Always think: “How easy would it be for my users to understand what my webpage was about if they could not see any images, and only see the alt descriptions”.
Don’t Overlook Image Captions
The Googlebot will not only look at your image’s filename and alt description in its attempts to figure out what your image is about.
It will also look around your image for clues on what your image is about.
That’s why it’s a best practice to include detailed and useful text captions to accompany your images.
You can easily set image captions in WordPress by opening the image from the media section.
In some cases, it wouldn’t make sense to include captions along with images.
For example, on a dedicated lead capture landing page, it wouldn’t make sense to write a caption for each image on that page.
Instead, Google will look for text located close to the image in order for it to figure out what the image is about.
That’s why it is important to use images that are in context with the text that surrounds the image.
For example, it wouldn’t make sense to have an image of a boat on a page about cats.
Your Secret Weapon: The Image Sitemap
Google recommends including images as part of your website’s XML sitemap.
Your website’s XML sitemap should be submitted to Google’s Search Console, which prompts Google to index your images in Google Image search.
This step is important as it allows users to better discover and click through to your website through Google Image search.
If your website is running on WordPress, the easiest way to generate an image sitemap is through the WordPress SEO plugin by Yoast.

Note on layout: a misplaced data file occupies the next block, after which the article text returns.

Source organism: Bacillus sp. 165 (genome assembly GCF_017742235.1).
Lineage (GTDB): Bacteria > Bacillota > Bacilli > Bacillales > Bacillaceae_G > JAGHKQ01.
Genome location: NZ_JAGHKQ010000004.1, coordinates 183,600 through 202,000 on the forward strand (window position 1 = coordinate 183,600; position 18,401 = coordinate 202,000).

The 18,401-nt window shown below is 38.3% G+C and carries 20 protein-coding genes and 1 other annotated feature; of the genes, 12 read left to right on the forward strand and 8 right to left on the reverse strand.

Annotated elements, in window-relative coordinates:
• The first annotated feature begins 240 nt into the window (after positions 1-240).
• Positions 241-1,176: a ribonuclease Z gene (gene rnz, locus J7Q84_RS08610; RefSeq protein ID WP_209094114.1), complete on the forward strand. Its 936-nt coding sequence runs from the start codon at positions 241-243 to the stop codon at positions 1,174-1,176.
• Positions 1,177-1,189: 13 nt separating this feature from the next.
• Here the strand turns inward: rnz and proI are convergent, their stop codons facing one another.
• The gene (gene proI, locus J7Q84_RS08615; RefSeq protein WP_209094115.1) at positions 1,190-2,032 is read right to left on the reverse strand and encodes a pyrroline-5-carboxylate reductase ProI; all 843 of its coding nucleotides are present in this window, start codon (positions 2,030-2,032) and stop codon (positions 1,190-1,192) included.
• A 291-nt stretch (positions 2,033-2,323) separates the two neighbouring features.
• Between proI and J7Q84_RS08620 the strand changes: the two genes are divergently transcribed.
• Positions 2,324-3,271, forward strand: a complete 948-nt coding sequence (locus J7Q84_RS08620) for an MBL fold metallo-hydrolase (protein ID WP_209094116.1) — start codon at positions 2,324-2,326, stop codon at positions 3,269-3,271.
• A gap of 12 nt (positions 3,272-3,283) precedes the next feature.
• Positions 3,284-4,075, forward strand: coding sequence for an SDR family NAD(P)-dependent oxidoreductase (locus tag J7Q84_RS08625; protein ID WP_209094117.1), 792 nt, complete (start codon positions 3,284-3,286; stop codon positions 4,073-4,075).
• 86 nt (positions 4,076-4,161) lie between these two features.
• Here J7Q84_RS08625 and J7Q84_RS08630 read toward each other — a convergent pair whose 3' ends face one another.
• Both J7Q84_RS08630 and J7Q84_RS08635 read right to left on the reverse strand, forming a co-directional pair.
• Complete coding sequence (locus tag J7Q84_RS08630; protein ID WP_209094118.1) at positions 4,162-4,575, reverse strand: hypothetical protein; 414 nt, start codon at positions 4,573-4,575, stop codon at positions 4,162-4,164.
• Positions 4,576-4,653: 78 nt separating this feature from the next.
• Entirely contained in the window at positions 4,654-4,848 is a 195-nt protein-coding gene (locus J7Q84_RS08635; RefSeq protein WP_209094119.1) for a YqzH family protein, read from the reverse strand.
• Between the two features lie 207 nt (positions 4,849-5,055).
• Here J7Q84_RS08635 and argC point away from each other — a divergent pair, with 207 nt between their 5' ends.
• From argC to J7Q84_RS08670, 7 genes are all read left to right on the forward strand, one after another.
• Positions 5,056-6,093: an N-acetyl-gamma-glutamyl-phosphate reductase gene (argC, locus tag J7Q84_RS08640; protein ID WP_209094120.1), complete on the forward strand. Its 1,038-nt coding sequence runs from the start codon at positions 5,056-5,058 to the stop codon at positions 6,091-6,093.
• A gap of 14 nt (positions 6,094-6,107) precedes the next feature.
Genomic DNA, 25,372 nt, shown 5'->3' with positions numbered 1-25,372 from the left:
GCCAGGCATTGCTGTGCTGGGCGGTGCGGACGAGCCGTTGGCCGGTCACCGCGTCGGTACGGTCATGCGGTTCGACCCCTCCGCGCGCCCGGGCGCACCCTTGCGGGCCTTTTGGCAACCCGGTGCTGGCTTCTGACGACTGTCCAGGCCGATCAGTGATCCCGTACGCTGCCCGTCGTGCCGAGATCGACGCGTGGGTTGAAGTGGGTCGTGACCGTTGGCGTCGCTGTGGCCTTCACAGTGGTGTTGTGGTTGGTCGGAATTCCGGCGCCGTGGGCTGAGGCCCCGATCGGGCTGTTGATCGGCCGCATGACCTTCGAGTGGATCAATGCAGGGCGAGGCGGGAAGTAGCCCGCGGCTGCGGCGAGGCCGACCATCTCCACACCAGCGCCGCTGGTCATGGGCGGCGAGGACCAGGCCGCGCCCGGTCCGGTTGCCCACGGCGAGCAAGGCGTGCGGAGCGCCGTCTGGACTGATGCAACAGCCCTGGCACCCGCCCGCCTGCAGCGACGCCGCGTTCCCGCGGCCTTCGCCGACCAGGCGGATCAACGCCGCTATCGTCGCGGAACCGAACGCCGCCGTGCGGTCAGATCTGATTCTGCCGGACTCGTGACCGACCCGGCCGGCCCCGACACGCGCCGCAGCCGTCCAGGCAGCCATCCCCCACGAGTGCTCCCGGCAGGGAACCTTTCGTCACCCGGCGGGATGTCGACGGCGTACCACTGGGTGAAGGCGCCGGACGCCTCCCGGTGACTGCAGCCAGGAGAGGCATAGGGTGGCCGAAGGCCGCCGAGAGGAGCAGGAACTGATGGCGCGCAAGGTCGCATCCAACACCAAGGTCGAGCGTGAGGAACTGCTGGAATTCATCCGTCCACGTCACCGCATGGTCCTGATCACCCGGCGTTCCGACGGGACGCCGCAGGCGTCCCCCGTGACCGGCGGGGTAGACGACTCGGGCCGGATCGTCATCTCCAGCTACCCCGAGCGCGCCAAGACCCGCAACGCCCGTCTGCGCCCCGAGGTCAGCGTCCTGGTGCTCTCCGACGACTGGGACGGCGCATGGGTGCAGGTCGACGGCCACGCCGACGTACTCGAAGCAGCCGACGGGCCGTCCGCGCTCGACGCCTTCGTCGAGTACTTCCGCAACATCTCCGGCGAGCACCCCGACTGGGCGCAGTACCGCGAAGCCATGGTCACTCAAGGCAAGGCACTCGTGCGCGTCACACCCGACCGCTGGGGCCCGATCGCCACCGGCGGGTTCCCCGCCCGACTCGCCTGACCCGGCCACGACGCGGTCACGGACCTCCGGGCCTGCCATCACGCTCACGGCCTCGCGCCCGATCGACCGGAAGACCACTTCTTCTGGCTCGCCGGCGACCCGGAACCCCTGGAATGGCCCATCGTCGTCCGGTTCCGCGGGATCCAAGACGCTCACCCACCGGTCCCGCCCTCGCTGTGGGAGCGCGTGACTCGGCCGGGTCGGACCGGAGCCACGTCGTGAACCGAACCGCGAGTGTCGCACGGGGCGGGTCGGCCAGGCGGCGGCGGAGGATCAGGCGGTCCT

Follow the steps below to submit your image sitemap to Google Search Console using the WordPress SEO plugin:
- Open the XML sitemaps section of the WordPress SEO plugin
- Make sure the general XML sitemap functionality is enabled
- Select ‘In sitemap’ for the Post, Page and Media options
- Depending on how your WordPress theme is configured, you may have a few more options listed below. A common additional option is ‘Portfolio’. If you wish to have your website’s portfolio pages indexed in Google (you should), enable this as well.
- Click on the ‘General’ tab from the XML Sitemaps section, and click on the XML sitemap button. This will open your website’s XML sitemap. Copy this URL from your website browser as you’ll need it for the following steps.
- Go to Google Webmasters and log into your website’s Search Console. If you have not set up Search Console for your website, you can follow this handy setup guide from Google here.
- Open up the ‘Crawl’ menu from the sidebar and click on ‘Sitemaps’. Click on the ‘Add/Test Sitemap’ button
- Paste in your XML sitemap URL into the window and click the ‘Submit’ button. Your XML sitemap URL should read something like ‘sitemap_index.xml’.
- If successful, you should see the graphs and data tables on the sitemap page populate with your website’s indexable pages and images.
- Give your images descriptive and contextual file names
- Give your images descriptive and useful alt titles
- Write descriptive and relevant captions to go along with your images
- Submit an image sitemap via your Google Webmaster Search Console
- Use images in place of HTML text
- Spam your image files names with keywords
- Publish images with no alt titles
- Not include images in your website sitemap submission to Google Webmaster Search Console
How do you go about managing images on your own website? Leave a comment below and share with us your approach.